Our recent study of the generic medicines market in the UK showed that, on average, the generic price in the six months after loss of exclusivity is 70% lower than the price of the originator’s branded product before the loss of exclusivity. This falls to 80–90% lower over a four-year period.7 Hence, there are very large benefits from encouraging effective competition in the market for generic medicines.
These benefits are more likely to materialise when generic competition is embedded within a well-designed market framework. Thus, the Commission’s proposal to increase cooperation between national pricing and reimbursement authorities and healthcare payers (for example, through joint procurement, and knowledge-sharing of which procurement systems achieve the best outcomes) could help to reap the benefits of generic competition.
Our study showed that average prices of generic medicines vary widely among European countries, suggesting that some countries could benefit from learning from the experiences of others. Figure 1 below compares the average actual manufacturer selling prices across five EU countries and the UK.
Figure 1 Average generic price in selected EU countries relative to the UK, 2012–18
In our study, we noted that one of the main factors that is likely to be driving these price differentials is the regulatory system guiding the pricing of generic medicines in each country—with the systems that encourage competition between generic suppliers tending to produce the lowest generic prices.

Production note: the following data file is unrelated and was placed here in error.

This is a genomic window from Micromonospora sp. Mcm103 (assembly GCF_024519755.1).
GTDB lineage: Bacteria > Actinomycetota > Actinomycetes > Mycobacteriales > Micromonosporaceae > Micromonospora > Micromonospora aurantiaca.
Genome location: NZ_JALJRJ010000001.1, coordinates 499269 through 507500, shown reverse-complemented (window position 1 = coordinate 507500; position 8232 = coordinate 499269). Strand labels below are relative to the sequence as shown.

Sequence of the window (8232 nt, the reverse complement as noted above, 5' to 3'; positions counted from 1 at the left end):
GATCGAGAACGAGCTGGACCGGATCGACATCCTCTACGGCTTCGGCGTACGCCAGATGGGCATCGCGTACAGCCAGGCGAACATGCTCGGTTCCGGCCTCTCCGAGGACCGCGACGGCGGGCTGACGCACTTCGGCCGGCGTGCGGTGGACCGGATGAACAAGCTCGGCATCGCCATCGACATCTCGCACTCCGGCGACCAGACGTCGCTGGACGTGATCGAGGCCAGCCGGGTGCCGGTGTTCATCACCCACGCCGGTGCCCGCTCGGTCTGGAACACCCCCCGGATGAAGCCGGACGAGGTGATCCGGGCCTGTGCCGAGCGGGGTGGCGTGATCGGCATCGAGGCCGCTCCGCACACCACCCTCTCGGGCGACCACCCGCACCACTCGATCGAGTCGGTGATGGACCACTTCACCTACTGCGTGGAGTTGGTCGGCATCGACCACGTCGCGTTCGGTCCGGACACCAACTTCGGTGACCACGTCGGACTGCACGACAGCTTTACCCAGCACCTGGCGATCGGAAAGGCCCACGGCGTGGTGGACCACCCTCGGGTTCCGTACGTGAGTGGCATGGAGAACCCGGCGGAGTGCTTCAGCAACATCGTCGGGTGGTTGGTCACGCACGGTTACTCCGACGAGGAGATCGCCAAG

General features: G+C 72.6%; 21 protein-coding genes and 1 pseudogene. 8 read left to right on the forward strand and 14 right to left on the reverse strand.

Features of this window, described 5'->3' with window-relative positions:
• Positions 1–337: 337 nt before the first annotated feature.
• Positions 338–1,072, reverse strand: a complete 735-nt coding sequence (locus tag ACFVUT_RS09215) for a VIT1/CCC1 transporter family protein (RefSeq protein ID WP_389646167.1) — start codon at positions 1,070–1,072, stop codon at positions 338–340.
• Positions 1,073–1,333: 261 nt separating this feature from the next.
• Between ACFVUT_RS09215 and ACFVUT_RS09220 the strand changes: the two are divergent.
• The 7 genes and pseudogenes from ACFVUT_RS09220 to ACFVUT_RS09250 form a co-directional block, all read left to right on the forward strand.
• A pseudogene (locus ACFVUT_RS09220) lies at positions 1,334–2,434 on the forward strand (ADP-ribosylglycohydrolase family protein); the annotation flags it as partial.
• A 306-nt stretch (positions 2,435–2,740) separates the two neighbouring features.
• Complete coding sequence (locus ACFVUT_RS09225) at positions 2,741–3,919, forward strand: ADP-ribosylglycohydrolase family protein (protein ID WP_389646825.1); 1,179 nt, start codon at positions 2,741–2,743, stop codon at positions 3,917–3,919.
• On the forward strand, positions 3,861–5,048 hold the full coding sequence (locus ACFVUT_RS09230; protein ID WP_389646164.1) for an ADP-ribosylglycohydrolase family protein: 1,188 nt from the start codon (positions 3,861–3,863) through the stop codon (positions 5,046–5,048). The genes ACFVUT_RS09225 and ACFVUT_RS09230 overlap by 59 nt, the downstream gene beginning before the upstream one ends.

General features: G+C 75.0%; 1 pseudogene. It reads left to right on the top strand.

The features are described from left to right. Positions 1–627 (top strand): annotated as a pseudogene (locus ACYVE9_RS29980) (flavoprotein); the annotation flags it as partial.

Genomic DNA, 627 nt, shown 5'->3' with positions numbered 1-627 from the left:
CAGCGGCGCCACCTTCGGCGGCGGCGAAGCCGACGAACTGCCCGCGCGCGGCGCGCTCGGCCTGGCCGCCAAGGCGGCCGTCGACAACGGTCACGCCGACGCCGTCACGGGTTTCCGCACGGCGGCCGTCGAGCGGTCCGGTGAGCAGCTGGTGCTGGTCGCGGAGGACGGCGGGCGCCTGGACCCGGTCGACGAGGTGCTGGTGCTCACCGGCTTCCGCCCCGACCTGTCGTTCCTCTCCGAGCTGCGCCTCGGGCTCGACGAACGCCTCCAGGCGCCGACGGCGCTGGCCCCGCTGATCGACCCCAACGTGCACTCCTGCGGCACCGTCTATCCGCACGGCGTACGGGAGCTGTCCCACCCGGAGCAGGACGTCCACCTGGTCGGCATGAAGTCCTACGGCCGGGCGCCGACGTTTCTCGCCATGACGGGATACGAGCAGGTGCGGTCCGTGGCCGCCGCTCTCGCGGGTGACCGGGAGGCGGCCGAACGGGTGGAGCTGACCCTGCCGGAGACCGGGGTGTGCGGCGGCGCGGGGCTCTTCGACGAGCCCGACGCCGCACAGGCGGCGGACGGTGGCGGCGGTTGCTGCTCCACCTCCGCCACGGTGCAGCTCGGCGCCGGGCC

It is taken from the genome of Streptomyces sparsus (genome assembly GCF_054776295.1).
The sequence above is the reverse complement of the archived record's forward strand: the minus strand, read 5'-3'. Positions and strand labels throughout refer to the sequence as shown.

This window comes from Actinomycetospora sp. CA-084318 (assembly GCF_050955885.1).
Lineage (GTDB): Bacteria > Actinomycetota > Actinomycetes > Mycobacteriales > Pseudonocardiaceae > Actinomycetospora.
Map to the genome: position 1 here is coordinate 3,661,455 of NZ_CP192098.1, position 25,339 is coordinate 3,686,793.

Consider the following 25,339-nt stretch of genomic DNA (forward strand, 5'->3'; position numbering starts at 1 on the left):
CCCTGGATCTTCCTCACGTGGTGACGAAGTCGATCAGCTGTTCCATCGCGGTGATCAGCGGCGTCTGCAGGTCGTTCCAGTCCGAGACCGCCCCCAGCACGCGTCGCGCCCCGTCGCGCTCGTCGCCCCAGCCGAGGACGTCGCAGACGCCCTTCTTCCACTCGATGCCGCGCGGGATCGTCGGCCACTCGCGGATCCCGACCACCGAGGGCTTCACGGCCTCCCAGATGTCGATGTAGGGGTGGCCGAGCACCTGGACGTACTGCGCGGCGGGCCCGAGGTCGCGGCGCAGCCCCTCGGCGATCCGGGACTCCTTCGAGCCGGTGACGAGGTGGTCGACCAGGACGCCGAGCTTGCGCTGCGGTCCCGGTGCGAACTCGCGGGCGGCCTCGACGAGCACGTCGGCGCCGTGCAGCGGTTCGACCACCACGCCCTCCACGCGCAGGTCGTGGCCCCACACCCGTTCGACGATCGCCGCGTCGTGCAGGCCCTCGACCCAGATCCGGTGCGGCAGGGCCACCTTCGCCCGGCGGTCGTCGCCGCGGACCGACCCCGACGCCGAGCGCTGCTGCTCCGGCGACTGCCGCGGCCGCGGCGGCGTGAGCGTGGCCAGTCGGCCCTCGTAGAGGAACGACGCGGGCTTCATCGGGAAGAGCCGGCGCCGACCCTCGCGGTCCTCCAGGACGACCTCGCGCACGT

- The UK price regulation system provides strong incentives to all key players to encourage the use of generic medicines. For example, the reimbursement structure incentivises pharmacies to dispense the least expensive of the generic products, which in turn incentivises generic suppliers to offer competitive prices to pharmacies.
- In Countries B and D, a tender system is used to establish the generic retail price, with the healthcare system reimbursing patients only at the lowest price among all available products. As in the UK, competition plays an important role in this system, which may explain why generic prices in these two countries tend to be lower.